Suresh sprouts ProSeed initiative
Last Wedensday, University President Subra Suresh announced the creation of the ProSEED program by email.
The email described ProSEED as “intended to create new mechanisms for connecting and coordinating other seed-funding programs available at CMU, so that our community can be better positioned to apply for sustained support for their ideas.”
Seed funding is the money provided by an organization to a group working to develop a novel product for future use or commercialization, to help with product development, prototyping, testing, and marketing.
ProSEED addresses one of President Suresh’s five theme areas that he identified earlier in the academic year as part of his listening tour of campus.
ProSEED responds to Suresh’s identified need to increase the seed funding for new ideas, which according to Carnegie Mellon’s leadership webpage, “is especially critical in light of the budget uncertainties and attendant delays associated with government funding.”
The webpage states from Oct. 1, “[Suresh] will soon be announcing new models and mechanisms for seed funding that will leverage resources from a number of on-campus stakeholders and external sources,” the culmination of which is the ProSEED program.
Vice Provost for Education Amy Burkert characterized ProSEED as an umbrella containing seed funding programs such as the Simon Initiative Seed Grants and Crosswalk, and others in the future.
Burkert said that ProSEED is “meant to seed new ideas, new initiatives, to bring together various parts of campus, various opportunities to really be synergistic.”
The Simon Initiative is providing seed money for “faculty to develop technology-enhanced courses or course modules, or other research projects that use data-driven learning technologies,” according to President Suresh’s email.
The administration of this program will be conducted through The Eberly Center for Teaching Excellence and Educational Innovation. Burkert clarified that the program has two key focuses of learning and application-based developments and more research-oriented ones.
According to the email, Crosswalk will provide funding to “empower ideas for new connections and collaborations across campus, on any number of dimensions.” Crosswalk money will be used to improve the student and campus experience and will focus on the domains of student research, quality of life, courses, student competitions, community service learning, and symposiums and strategic workshops.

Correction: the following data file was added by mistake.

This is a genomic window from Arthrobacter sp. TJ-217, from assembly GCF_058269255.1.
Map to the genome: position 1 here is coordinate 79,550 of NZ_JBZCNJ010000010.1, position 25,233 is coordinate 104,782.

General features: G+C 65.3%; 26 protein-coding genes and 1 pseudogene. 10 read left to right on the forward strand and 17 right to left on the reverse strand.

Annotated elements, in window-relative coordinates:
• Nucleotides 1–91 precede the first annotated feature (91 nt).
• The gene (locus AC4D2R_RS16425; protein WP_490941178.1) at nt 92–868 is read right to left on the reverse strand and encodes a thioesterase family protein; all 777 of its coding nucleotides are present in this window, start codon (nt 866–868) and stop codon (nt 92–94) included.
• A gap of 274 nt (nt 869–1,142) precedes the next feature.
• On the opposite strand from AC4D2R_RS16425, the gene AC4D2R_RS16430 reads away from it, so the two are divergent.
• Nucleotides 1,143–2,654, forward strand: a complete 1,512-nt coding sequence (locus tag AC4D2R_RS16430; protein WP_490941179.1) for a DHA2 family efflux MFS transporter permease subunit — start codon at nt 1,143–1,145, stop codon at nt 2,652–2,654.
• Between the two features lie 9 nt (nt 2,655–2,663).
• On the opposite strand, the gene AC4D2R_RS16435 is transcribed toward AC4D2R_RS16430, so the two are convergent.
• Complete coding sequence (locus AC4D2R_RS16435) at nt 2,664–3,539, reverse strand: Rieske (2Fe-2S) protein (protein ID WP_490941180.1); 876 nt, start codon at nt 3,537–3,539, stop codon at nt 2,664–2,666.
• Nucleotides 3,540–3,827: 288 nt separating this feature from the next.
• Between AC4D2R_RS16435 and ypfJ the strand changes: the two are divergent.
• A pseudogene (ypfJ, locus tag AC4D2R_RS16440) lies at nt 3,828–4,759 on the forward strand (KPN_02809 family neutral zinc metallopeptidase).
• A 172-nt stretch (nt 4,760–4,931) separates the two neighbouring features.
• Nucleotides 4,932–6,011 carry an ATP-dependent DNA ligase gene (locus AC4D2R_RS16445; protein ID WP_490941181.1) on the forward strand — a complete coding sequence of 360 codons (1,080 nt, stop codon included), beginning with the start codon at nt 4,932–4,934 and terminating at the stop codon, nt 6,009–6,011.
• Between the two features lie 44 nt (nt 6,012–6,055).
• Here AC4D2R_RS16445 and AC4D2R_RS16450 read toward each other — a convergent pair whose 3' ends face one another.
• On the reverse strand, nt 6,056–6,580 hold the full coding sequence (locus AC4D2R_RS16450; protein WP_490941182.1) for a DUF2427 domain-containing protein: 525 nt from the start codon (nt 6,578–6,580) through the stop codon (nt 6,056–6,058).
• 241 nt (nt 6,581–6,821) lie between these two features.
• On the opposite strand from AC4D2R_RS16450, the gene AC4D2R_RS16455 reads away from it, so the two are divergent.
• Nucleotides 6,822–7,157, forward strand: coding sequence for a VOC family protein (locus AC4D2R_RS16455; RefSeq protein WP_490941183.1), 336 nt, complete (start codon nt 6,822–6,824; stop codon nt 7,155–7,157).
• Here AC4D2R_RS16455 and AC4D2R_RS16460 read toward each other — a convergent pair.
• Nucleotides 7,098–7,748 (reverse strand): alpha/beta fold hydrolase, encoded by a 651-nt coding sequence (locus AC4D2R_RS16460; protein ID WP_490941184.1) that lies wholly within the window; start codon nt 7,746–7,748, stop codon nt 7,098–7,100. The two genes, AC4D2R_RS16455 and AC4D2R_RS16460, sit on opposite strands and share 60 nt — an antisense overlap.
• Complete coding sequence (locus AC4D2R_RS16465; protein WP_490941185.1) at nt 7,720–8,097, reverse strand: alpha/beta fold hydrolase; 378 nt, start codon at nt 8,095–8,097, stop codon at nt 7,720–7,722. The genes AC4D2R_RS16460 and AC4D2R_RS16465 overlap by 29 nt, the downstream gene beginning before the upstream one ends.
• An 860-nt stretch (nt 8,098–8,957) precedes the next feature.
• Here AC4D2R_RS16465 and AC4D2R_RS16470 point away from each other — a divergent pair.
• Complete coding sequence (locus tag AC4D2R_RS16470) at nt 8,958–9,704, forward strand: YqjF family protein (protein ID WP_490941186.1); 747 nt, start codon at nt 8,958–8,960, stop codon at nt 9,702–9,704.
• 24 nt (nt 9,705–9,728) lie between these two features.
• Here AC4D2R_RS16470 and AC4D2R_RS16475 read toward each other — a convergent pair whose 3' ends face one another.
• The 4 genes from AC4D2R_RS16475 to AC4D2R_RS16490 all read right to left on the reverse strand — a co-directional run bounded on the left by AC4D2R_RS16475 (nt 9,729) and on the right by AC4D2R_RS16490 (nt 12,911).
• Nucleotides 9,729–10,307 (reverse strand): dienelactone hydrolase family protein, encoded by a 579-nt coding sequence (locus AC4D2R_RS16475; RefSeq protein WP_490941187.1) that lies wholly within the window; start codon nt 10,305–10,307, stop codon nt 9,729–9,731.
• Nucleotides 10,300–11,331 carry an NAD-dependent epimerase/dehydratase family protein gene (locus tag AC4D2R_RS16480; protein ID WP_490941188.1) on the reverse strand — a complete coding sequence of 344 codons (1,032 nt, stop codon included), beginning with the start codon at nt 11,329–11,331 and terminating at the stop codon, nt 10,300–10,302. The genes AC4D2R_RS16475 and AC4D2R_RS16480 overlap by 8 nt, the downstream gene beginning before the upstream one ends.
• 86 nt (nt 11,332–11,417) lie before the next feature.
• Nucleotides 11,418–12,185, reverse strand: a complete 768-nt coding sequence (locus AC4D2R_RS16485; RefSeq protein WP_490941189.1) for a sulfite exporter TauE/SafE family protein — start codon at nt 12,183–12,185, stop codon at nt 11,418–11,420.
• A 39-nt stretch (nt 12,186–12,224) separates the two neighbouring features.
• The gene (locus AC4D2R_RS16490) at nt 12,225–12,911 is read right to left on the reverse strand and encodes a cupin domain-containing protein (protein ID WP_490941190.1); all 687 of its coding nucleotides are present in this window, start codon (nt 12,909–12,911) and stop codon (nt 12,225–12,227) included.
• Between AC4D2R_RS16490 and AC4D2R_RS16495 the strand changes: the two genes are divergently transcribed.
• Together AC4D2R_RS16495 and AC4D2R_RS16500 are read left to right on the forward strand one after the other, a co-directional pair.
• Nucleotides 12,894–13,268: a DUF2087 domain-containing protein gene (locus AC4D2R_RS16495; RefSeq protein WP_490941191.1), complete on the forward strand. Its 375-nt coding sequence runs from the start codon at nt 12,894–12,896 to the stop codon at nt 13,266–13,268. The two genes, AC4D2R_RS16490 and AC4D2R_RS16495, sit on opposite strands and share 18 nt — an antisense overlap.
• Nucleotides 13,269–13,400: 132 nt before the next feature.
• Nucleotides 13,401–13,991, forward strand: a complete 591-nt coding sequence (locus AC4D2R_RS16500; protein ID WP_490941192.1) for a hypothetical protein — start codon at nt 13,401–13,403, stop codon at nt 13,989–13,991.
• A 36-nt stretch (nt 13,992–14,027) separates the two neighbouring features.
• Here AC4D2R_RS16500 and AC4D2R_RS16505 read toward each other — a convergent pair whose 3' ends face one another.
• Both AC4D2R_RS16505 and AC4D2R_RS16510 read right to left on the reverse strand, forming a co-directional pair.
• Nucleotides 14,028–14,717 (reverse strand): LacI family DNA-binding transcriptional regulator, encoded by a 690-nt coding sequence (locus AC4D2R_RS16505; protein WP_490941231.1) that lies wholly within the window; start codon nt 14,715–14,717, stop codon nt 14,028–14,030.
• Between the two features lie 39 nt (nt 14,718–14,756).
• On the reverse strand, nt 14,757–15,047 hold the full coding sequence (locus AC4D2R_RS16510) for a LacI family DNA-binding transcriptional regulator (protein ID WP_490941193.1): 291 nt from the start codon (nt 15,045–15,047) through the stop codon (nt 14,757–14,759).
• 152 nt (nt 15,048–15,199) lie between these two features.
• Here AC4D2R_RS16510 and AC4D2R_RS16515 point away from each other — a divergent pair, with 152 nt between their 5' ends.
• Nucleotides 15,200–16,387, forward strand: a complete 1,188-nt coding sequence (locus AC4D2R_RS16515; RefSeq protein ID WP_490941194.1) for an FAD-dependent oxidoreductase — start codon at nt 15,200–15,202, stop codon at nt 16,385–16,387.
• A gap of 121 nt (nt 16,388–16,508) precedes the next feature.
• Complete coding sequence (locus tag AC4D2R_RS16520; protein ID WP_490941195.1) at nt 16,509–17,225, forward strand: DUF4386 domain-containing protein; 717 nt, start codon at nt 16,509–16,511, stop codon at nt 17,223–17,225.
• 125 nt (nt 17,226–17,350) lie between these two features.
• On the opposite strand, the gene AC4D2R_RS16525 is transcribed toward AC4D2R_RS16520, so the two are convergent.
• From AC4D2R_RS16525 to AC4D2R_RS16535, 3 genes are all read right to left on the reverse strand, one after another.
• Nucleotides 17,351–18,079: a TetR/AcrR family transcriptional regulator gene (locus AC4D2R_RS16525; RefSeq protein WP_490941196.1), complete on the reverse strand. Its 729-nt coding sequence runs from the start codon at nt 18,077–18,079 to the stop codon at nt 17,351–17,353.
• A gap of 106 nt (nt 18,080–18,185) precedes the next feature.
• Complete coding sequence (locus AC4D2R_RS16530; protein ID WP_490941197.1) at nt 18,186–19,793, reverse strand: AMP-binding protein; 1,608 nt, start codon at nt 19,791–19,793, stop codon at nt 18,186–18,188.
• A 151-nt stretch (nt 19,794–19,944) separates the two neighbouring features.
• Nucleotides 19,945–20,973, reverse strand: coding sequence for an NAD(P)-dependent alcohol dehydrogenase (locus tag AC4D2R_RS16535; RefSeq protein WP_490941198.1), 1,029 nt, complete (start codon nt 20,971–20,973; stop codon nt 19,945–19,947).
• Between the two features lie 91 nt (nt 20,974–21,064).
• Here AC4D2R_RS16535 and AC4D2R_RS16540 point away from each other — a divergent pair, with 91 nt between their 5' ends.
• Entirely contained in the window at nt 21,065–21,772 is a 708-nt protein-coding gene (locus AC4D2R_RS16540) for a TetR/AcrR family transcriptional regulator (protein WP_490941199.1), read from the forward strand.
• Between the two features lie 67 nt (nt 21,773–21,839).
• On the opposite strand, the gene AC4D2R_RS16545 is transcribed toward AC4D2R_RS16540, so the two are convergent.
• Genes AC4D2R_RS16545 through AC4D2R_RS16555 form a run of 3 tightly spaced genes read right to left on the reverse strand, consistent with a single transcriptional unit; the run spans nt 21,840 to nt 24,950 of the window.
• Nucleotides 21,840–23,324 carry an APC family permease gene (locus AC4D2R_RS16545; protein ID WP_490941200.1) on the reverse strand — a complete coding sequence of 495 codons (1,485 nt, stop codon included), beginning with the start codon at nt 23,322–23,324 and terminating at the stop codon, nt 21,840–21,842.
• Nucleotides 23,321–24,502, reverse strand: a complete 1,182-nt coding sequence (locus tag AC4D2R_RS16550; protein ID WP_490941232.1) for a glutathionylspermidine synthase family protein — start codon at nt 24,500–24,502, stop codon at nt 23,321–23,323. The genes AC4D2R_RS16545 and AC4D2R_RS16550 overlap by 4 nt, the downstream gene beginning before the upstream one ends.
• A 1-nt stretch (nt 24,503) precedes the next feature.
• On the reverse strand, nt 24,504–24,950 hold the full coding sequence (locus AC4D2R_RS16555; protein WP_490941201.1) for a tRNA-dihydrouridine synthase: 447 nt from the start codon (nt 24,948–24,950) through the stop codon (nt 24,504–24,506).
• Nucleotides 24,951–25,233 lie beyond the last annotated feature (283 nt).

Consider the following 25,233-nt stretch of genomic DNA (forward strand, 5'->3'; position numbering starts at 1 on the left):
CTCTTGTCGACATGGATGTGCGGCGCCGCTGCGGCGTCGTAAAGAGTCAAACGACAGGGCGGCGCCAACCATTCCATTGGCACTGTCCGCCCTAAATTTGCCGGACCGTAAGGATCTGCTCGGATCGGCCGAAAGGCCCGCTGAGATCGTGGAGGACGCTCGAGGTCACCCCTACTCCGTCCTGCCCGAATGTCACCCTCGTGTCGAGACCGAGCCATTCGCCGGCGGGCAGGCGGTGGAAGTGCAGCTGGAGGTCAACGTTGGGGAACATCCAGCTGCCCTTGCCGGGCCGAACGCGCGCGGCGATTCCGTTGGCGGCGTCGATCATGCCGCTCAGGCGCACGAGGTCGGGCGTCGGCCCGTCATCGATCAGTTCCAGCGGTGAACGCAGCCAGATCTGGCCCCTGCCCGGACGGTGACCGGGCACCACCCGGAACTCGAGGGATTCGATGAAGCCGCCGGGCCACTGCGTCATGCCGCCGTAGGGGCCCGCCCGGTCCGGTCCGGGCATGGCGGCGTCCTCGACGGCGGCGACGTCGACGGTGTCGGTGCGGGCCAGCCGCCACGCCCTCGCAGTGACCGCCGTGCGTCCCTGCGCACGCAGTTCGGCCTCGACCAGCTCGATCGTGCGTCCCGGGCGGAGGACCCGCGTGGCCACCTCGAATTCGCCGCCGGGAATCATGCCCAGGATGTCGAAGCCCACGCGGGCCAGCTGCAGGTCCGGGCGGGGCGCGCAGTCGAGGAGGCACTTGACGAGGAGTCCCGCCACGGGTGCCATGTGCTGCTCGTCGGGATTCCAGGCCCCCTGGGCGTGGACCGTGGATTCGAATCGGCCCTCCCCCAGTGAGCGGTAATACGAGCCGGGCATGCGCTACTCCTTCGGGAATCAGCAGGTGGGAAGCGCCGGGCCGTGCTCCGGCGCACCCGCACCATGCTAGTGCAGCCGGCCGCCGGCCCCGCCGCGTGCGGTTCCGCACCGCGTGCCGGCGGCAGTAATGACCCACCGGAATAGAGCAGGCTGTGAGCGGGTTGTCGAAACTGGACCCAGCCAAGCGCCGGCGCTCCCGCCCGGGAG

Assistant Vice Provost for Undergraduate Education Stephanie Wallach said, “what President Suresh has discovered is there’s a tremendous amount of interest from undergraduates in terms of more opportunities for interdisciplinary research. More ways to find different avenues into the same question.”
Crosswalk will be run parallel to the existing Small Undergraduate Research Grant (SURG) program offered by the Undergraduate Research Office (URO), where students engaging in interdisciplinary research can fill out an extra application portion to apply for Crosswalk.
In this way, the URO hopes, as Wallach described, “to strengthen an already robust program and highlight even more directly the interdisciplinary nature of the work we do here, and also provide some additional resources to students who find that the funding may not be adequate.”
Crosswalk will also be integrated into the Meeting of the Minds presentations currently linked with the SURG program.
“There will be a lot of interplay between these programs as they develop,” Burkert explained.
There are also plans for the ProSEED webpage to become a resource.
“If you look at the ProSEED website, there are also other types of seed funding available across campus,” Burkert explained, saying that there are plans to turn the website into a “collecting site” for seed opportunities across campus with a denotation if the opportunity is for students, alumni, or faculty.
Justine Cassell, one of the co-directors of The Simon Initiative, spoke about the role that the initiative will play in ProSEED.
“Our goal is to ensure that technology is used in places where it can improve learning gains,” Cassell described, noting The Simon Initiative’s funding for both the use of existing technology in the classroom, but also for researching technology for classroom use. “This can be technology of any kind,” she added.
Cassell spoke of the necessity of using technology in classrooms in a way that best promotes learning, and not just integrating technology because it is available.
“This is a way of helping faculty and students focus on how technology can best help students to learn,” Cassell said.
In regard to ProSEED’s overall success, Burkert said, “I think a measure of success will be seeing whether this is effective in cross-fertilization.”
Wallach added, “I also think that you would have a much broader base of students who would have this opportunity [for undergraduate research] before they graduate. It would be a more natural and accepted way that you engage when you’re an undergraduate here.”